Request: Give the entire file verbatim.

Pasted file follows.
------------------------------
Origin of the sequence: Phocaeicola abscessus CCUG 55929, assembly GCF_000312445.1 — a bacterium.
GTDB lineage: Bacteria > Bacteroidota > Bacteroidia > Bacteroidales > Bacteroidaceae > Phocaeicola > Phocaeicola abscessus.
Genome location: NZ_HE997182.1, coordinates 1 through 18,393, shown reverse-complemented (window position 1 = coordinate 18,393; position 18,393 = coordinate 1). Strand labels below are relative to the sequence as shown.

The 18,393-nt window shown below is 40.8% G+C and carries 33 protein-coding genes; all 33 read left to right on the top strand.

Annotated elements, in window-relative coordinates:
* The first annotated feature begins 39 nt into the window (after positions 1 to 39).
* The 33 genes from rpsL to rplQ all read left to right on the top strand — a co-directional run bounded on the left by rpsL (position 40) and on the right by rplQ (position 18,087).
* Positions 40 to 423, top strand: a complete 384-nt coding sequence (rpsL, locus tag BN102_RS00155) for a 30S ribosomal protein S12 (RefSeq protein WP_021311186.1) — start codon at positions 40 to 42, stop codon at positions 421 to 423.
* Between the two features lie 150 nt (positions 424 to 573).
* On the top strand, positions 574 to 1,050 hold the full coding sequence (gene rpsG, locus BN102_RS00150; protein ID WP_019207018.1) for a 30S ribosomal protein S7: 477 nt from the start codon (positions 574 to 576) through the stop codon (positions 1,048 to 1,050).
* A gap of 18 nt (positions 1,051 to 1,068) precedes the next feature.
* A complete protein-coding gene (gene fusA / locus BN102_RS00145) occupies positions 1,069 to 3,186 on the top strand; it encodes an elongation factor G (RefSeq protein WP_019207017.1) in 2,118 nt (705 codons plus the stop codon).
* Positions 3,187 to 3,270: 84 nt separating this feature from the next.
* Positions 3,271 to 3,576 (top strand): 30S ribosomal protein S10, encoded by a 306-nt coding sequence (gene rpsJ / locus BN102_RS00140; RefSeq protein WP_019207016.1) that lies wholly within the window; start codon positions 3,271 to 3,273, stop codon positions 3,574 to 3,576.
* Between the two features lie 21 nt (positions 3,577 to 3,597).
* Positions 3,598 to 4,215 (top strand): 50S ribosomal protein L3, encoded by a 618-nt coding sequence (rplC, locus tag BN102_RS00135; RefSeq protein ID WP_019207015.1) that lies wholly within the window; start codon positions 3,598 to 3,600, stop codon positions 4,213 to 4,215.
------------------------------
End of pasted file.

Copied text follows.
Origin of the sequence: Phocaeicola abscessus CCUG 55929, assembly GCF_000312445.1 — a bacterium.
GTDB lineage: Bacteria > Bacteroidota > Bacteroidia > Bacteroidales > Bacteroidaceae > Phocaeicola > Phocaeicola abscessus.
Genome location: NZ_HE997182.1, coordinates 1 through 18,393, shown reverse-complemented (window position 1 = coordinate 18,393; position 18,393 = coordinate 1). Strand labels below are relative to the sequence as shown.

The 18,393-nt window shown below is 40.8% G+C and carries 33 protein-coding genes; all 33 read left to right on the top strand.

Annotated elements, in window-relative coordinates:
* The first annotated feature begins 39 nt into the window (after positions 1 to 39).
* The 33 genes from rpsL to rplQ all read left to right on the top strand — a co-directional run bounded on the left by rpsL (position 40) and on the right by rplQ (position 18,087).
* Positions 40 to 423, top strand: a complete 384-nt coding sequence (rpsL, locus tag BN102_RS00155) for a 30S ribosomal protein S12 (RefSeq protein WP_021311186.1) — start codon at positions 40 to 42, stop codon at positions 421 to 423.
* Between the two features lie 150 nt (positions 424 to 573).
* On the top strand, positions 574 to 1,050 hold the full coding sequence (gene rpsG, locus BN102_RS00150; protein ID WP_019207018.1) for a 30S ribosomal protein S7: 477 nt from the start codon (positions 574 to 576) through the stop codon (positions 1,048 to 1,050).
* A gap of 18 nt (positions 1,051 to 1,068) precedes the next feature.
* A complete protein-coding gene (gene fusA / locus BN102_RS00145) occupies positions 1,069 to 3,186 on the top strand; it encodes an elongation factor G (RefSeq protein WP_019207017.1) in 2,118 nt (705 codons plus the stop codon).
* Positions 3,187 to 3,270: 84 nt separating this feature from the next.
* Positions 3,271 to 3,576 (top strand): 30S ribosomal protein S10, encoded by a 306-nt coding sequence (gene rpsJ / locus BN102_RS00140; RefSeq protein WP_019207016.1) that lies wholly within the window; start codon positions 3,271 to 3,273, stop codon positions 3,574 to 3,576.
* Between the two features lie 21 nt (positions 3,577 to 3,597).
* Positions 3,598 to 4,215 (top strand): 50S ribosomal protein L3, encoded by a 618-nt coding sequence (rplC, locus tag BN102_RS00135; RefSeq protein ID WP_019207015.1) that lies wholly within the window; start codon positions 3,598 to 3,600, stop codon positions 4,213 to 4,215.